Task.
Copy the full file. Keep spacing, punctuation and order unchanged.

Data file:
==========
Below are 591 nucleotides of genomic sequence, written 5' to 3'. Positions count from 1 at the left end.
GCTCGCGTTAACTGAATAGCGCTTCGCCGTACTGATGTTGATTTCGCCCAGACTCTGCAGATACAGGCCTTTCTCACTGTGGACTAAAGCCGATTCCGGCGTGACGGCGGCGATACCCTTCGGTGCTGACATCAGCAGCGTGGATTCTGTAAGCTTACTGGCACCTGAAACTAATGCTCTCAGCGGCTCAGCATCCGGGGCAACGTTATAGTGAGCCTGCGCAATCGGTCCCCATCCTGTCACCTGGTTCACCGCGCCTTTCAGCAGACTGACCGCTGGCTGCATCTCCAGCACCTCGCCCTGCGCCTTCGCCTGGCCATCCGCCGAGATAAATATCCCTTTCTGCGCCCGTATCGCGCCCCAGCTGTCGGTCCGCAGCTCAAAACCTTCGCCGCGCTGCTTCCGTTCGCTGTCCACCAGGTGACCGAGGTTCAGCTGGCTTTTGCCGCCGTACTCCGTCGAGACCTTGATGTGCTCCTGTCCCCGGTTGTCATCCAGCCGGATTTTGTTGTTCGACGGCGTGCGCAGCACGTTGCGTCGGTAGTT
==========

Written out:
Below are 591 nucleotides of genomic sequence, written 5' to 3'. Positions count from 1 at the left end.
GCTCGCGTTAACTGAATAGCGCTTCGCCGTACTGATGTTGATTTCGCCCAGACTCTGCAGATACAGGCCTTTCTCACTGTGGACTAAAGCCGATTCCGGCGTGACGGCGGCGATACCCTTCGGTGCTGACATCAGCAGCGTGGATTCTGTAAGCTTACTGGCACCTGAAACTAATGCTCTCAGCGGCTCAGCATCCGGGGCAACGTTATAGTGAGCCTGCGCAATCGGTCCCCATCCTGTCACCTGGTTCACCGCGCCTTTCAGCAGACTGACCGCTGGCTGCATCTCCAGCACCTCGCCCTGCGCCTTCGCCTGGCCATCCGCCGAGATAAATATCCCTTTCTGCGCCCGTATCGCGCCCCAGCTGTCGGTCCGCAGCTCAAAACCTTCGCCGCGCTGCTTCCGTTCGCTGTCCACCAGGTGACCGAGGTTCAGCTGGCTTTTGCCGCCGTACTCCGTCGAGACCTTGATGTGCTCCTGTCCCCGGTTGTCATCCAGCCGGATTTTGTTGTTCGACGGCGTGCGCAGCACGTTGCGTCGGTAGTT